And the experiment begins

I have two projects in the works right now, one a UF out on submission with my agent, and the other, a hardboiled romance, I’m debating what to do with. I bounce back and forth between wanting to try self-publishing with this title or pursing more traditional options. For the past year or so, I’ve been wanting to dig into the D.I.Y. elements of publishing that are now open to authors, and you can see by a post I made a couple weeks ago, that I’ve been pondering possibilities. Well, I’ve recently begun a piece of that possibility.

What I have written on Harbortown (about 50k) words to this point, I placed on Google Docs, invited about a half dozen reader/reviewer people I’ve connected with on twitter and feel could provide me with some honest feedback, and gave them the ability to comment directly in the document, much like you do with any Word document. The goal here is to work with a continuous feedback loop, using ideas/concerns/comments to develop the story into a stronger version than what I could normally on my own. I’ll be the first to admit that I don’t have a very objective eye with regard to my writing, unless it sits for a couple of months before I look at it. The far more immediate feedback helps not only spur ideas and keep elements on track, what works well and what doesn’t, but it’s also inspiring to write more, when you have people involved in your work.

Given the scope of this story (I’m on pt 2 of 5, and currently at 50k), I will be doing this for a while, and may add some more commenters to the loop, depending on how well this turns out. It’s not exactly crowd-sourcing, but having interested people involved in you work, who you know will give honest feedback is a fabulous thing to have when writing. I know that some writers don’t like anyone to see their work until it’s done. They have worries that it will distort their process or stress them out or whatever the case may be. My brain doesn’t work that way, for better or worse. I thrive on the interaction, so I hope that this experiment will prove fruitful and I can build upon it. We’ll see how it goes.


Maps and Story

Below is a map of Harbortown, the fictional town of my side project currently going by the same name. I enjoy drawing maps, but wanted to see if I could find some place that approached what I was thinking of, and low and behold, I found it.

One of the coolest things about maps or any images you gather, is that they help to inspire the story. When I began this story, it started with crime that I thought would be cool, then developed more and changed focus when I created the main character, and finally morphed into a type of story when I figured out where I wanted to place things.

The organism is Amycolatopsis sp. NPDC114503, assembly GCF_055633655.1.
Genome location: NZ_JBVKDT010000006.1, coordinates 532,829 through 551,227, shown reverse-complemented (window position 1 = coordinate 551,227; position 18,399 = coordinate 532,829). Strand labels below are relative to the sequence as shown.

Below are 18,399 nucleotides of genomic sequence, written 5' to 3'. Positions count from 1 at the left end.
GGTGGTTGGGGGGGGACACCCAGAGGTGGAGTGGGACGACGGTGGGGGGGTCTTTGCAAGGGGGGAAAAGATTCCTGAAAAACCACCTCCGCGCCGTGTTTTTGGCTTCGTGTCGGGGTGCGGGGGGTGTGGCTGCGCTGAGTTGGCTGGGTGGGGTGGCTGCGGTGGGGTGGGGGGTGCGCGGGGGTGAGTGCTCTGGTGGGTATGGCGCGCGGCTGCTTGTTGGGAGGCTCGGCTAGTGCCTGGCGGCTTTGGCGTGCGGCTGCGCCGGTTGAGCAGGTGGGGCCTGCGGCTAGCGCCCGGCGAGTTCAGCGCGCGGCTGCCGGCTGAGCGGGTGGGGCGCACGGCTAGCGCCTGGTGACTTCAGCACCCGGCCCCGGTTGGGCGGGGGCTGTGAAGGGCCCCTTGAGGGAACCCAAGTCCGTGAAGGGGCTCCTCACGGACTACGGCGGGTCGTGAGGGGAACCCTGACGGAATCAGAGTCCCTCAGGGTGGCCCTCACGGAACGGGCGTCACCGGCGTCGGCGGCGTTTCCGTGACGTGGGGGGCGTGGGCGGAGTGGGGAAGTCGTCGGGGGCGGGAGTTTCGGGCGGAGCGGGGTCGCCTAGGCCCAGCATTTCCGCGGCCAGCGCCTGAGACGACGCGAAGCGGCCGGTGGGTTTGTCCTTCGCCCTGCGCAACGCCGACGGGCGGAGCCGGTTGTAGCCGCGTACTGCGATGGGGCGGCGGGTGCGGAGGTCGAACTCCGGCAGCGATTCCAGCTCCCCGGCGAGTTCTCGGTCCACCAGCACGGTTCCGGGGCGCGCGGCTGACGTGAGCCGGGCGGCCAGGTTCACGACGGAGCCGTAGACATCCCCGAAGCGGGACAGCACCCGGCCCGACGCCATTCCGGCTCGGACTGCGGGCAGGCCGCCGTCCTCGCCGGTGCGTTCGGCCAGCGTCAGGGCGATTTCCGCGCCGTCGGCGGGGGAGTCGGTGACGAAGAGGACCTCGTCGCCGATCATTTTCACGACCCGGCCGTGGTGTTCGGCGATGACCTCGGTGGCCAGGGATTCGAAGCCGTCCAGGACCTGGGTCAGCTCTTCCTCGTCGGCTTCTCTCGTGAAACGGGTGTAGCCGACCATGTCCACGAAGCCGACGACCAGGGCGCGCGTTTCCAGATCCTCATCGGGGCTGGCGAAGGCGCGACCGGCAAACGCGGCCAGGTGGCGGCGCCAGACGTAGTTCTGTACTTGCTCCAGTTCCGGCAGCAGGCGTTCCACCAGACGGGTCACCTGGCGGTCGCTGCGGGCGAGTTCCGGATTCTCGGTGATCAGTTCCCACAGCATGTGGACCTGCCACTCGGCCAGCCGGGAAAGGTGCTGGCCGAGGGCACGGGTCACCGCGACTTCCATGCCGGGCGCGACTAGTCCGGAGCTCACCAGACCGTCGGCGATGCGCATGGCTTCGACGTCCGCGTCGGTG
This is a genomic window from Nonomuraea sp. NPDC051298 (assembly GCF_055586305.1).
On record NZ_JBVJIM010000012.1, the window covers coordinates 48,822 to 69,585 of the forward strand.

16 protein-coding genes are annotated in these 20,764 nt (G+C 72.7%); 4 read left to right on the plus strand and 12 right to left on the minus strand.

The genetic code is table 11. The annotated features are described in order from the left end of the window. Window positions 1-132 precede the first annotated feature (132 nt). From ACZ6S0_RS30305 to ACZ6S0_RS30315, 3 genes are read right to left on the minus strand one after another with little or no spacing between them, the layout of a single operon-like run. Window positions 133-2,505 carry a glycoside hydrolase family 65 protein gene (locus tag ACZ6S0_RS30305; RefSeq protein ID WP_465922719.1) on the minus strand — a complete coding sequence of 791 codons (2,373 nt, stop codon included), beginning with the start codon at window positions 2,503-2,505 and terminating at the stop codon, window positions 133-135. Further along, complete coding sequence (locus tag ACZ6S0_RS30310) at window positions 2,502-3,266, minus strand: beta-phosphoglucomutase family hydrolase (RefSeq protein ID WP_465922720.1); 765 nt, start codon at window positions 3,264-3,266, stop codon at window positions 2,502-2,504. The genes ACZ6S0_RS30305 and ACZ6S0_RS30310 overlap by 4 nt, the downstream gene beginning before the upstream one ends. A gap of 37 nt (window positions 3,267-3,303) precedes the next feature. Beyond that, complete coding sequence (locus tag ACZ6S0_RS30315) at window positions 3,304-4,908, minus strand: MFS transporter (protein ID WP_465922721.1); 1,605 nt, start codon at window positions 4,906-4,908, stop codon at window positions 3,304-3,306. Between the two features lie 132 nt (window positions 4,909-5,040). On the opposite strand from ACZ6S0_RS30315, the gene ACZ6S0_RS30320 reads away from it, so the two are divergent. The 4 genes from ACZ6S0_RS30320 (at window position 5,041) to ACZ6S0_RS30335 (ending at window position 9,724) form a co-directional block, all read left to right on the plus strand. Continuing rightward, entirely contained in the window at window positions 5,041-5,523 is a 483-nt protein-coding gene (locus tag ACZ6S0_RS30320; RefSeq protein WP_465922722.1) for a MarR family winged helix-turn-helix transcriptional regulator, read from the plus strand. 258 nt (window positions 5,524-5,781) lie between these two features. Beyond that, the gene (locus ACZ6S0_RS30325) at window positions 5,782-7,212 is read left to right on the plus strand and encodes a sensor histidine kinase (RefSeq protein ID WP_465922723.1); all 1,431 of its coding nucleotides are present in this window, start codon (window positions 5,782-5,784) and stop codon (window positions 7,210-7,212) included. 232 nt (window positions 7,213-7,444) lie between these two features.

I wanted a foggy, seaside kind of place that would lend itself to a noir type setting. I scanned up and down the west coast with Google Maps until I discovered a town of about the right size and met the current, sparse needs of the story. I began to create places in this town, bad guys, good guys, neighborhoods, and so on. When you do this, you’re always wondering just how the main character fits into this place. If she grew up here, what would life have been like? What would have inspired her to become a Detective in a place ruled by crime? The more I began to flesh out the town, the more her life actually came to life. It inspired thoughts and story directions I hadn’t considered or thought of before. In short, maps are a great development device.

Sometimes setting is just that, a backdrop to contain the plot and characters, but when it feeds into the characters and helps drive the plot, it becomes a character all its own. Harbortown is becoming like that for me, filled with quirky, strange, and badass people. It’s going to be fun writing a story in this town and watch my characters interact with it. From Old Man Smoothie, the ice cream shop owner to Casper Winegarten, the coroner, who totes around a Scooby-Doo sippy cup full of $100 wine, the town is an inspiration and I hope to make the most of it.

So, if you are stuck on a project and unsure where to go or what to do, flesh out the setting where your characters live, bring it to life, and see what can happen. You’ll be surprised.



Subscription Ebooks? No Thanks

Came across an article today sharing some rumors from BEA (Book Expo America) about Google and their ebooks. One was that they were going to stop their ebook program, which I’d find unlikely, but the other was the possibility of a new ebook rental service. Basically, Netflix for your ereader. As a reader, I can see how this might have great appeal. Pay ten bucks or twenty or whatever the subscription might be, to download a specified number of books each month. A likely scenerio: you get your choice of books with a 30 day expiring DRM on it. If done right, I’d bet readers would flock to such a service. However, for the writer and publisher, all sorts of issues arise.

How do royalties work? Do pubs get a percentage of subscriptions? Do they get paid per download of a title? Honestly, I have no clue how this would work out, but it seems fraught with problems. It might be that this could work out well for pubs, but I don’t know. For authors? Not so much. When the idea of doing such a thing is to profit off of bulk sales, the individual is going to lose out. Royalty percentages of such a setup would definitely not be better than what they are now with pubs, and much more likely would be worse. As a writer I can’t see ever supporting such a system, at least not as I potentially envision it, and I would speak vocally against it if such time came and it threatened to provide even less compensation than we get now for books. I’m imagining a subscription royalty rate, less than normal sales, and if authors flock to such services, we lose. I’ll be curious to see what Google does with this, if they are indeed trying to move in that direction.